When it comes to writing custom tooling for engagements, the motivations associated with it often vary. At a high level, as a consultancy, having the capabilities to produce allows us to offer a niche but more realistic engagement. We can emulate the adversaries who target similar businesses in the same industry – ultimately giving the client a better assessment of their overall security posture through a profound offence against their various defensive capabilities.
Multi-Factor Authentication (MFA) has been widely adopted over the years as a means to enhance the security of authentication processes for all sorts of systems. It has somewhat become a must-have security control in order for organisations to claim that their systems have a withstanding security posture. This is especially true for organisations willing to be compliant with information security specifications, such as ISO 27001 and Cyber Essentials.
However, it has been demonstrated time and again that even when MFA is put in place, it can be circumvented. The recent attack on Uber is a rather convincing example of this. The attack itself is not the topic of this post, but it serves as an incentive to remind ourselves that an authentication process that mandates MFA from its’ users is not impenetrable.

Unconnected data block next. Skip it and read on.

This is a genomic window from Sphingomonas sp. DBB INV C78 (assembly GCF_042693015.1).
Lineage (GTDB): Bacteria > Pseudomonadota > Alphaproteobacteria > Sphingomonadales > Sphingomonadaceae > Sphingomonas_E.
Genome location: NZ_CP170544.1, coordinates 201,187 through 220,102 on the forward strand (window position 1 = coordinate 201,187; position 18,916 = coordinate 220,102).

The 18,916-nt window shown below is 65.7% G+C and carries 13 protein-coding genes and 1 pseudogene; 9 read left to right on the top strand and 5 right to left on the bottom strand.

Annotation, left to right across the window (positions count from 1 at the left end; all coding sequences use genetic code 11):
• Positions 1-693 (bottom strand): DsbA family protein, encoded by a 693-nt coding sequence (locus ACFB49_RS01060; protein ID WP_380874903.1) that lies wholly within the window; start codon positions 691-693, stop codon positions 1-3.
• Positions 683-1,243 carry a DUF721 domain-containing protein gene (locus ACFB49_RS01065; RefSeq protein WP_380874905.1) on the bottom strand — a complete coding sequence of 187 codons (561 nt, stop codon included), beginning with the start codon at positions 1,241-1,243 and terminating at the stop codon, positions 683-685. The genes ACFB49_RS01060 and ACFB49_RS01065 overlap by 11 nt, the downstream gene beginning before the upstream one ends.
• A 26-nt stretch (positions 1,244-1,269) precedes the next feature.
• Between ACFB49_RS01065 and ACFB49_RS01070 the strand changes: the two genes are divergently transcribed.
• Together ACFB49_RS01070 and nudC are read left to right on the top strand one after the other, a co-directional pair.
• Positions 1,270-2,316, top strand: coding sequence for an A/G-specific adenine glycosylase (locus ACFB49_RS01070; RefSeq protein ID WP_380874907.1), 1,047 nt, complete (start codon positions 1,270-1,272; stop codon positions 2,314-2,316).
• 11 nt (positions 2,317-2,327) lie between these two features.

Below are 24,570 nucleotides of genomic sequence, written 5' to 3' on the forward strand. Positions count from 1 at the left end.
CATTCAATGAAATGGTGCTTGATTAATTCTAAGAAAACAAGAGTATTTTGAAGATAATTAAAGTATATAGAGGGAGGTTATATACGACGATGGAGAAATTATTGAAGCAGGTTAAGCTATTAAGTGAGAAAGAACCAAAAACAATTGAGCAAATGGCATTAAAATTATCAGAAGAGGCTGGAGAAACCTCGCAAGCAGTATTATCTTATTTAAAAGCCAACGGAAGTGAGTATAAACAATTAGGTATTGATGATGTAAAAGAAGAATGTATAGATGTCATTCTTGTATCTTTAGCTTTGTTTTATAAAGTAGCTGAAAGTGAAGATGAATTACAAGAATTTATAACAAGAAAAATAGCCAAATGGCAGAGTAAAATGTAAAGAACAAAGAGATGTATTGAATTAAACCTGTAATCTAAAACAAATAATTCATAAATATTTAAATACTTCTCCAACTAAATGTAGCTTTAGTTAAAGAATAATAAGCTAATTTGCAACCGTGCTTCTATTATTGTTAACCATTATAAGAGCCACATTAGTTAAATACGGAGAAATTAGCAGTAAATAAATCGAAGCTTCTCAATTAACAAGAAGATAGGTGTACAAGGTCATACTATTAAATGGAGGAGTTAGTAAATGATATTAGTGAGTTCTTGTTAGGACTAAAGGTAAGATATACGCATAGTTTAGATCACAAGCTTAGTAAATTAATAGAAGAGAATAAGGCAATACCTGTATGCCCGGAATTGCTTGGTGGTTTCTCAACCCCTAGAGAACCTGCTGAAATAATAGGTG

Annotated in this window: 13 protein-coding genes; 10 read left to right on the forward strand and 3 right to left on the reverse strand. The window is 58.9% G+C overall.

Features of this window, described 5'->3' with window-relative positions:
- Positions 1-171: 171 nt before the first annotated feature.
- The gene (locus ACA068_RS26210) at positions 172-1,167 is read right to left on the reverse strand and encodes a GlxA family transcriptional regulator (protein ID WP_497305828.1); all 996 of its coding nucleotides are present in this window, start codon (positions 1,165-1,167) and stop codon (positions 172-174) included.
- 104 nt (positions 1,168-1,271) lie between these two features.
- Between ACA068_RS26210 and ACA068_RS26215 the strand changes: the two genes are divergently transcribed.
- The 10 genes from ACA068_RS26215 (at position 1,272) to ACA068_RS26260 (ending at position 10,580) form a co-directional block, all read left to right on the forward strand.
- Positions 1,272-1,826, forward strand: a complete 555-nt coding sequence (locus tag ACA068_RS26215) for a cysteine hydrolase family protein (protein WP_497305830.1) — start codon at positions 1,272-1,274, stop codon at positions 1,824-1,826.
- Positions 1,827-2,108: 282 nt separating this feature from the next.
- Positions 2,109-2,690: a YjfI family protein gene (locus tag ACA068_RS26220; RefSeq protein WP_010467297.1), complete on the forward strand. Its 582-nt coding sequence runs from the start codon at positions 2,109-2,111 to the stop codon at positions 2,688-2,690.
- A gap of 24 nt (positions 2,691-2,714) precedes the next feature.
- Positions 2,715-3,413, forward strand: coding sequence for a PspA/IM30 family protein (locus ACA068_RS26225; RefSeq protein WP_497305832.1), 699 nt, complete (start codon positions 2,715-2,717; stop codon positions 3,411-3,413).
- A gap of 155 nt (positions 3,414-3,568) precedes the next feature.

In this blog post, we will be comparing the most common and prominent MFA methods with a focus on their usage within organisations’ internal infrastructure, as that is where the impact can be menacing.
In October 2022, we completed an internal security assessment for a large tech organisation with clients in the legal industry, focused around the handling of sensitive documents for other companies. The scope was focused on their “user network” – which hosted their active directory domain which all of their workstations and laptops were all connected to. Our scenario assumed access to their office – while this may seem like a fairly extreme position to start with, our first day we arrived at their office, we were able to walk in and someone helpfully held the door open for us without asking who we were…